10 Years Later, Case of M. David Howell's Ponzi Scheme Nears End

by Gwen Moritz  on Monday, Oct. 29, 2012 12:00 am  

M. David Howell Jr.

(Editor's Note: This is the latest in a series of business history feature stories. Suggestions for future "Fifth Monday" articles are welcome. Please contact Gwen Moritz at (501) 372-1443 or by email at GMoritz@ABPG.com.)

Last Tuesday was the 10th anniversary of the death of M. David Howell Jr., whose Ponzi scheme was the largest ever perpetrated in Arkansas, generating claims of more than $84 million - including one for $11 million by Dallas Cowboys owner Jerry Jones.

The date was noted at yet another hearing in Pulaski County Probate Court, where the case file opened with the submission of Howell's last will and testament will also mark its 10th year on Tuesday, Oct. 30.
Last week's hearing was a minor one: Probate Judge Mary Spencer McGowan disallowed a claim against Howell's estate by American Express for failure to respond to communications from the estate's administrator, retired Circuit Judge Robin Mays. But the parties had scheduled it on Howell's death date specifically hoping that it would be the final action in a convoluted case that schooled even experienced attorneys.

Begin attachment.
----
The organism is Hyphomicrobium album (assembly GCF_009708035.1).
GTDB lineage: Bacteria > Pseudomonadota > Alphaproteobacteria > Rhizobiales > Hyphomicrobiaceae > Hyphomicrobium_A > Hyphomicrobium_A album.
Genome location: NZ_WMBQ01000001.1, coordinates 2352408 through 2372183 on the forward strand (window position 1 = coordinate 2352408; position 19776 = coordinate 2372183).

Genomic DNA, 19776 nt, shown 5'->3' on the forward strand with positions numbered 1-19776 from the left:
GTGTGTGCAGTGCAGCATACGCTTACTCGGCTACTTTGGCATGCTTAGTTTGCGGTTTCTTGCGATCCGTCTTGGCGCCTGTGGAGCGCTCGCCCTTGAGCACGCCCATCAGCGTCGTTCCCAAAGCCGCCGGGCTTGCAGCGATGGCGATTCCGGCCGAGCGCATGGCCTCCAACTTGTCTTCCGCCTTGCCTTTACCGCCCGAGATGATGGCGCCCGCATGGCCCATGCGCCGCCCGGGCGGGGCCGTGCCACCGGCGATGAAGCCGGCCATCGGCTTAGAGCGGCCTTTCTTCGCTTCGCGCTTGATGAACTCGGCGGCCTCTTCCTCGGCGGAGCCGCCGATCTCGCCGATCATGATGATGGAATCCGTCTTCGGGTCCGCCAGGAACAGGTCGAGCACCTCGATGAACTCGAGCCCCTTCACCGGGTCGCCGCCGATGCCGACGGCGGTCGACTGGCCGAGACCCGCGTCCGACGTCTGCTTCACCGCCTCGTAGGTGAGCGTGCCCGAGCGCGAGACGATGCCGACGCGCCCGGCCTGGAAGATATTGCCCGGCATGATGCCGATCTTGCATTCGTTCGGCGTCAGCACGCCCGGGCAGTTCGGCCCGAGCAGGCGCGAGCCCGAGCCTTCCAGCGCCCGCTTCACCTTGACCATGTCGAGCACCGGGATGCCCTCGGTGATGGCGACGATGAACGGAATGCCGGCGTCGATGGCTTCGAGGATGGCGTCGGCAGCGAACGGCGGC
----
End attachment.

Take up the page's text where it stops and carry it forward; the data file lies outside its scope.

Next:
Nothing about the Howell case could be that pat. There is still one more piece to be dispensed with before 59 claimants who have already divided up $2 million get their shares of the $507,000 remaining in the estate.

"We've got to get squared away with the Internal Revenue Service as far as any tax liability that the estate might have," Stuart Hankins, the Little Rock attorney representing Mays and the estate, said last week.

The estate does not expect to owe any taxes but needs the IRS to put it in writing.

"To my knowledge, that is the last step that needs to be made to close the probate case," Hankins said. "We'd love for it to come before the end of the year, but we think it will be the first of next year."

When the final distribution is made, the estate will have paid about 6 cents for every dollar of the $38.3 million in approved claims from friends and friends-of-friends who believed Howell was an investing genius.

"There would have been a whole lot more money in the estate if we had not had to fight so many things," Mays said last week.

Another $34.8 million in claims were disallowed. Jerry Jones, who had previously invested $5 million, got his $11 million secured investment back within months after Howell's death because he had been savvy enough to insist on a letter of credit from Howell's bank. Bank of America, in turn, had required Howell to buy a certificate of deposit to cover the letter of credit.

Mays believes it was that CD, purchased in August 2002, that sent Howell's scheme into a nosedive.

"Jerry Jones is what brought it down," Mays said. "He, to his credit, required a letter of credit to guarantee his last investment. Howell had to take Jones' money and buy the CD, and then he didn't have the money to keep making payments."



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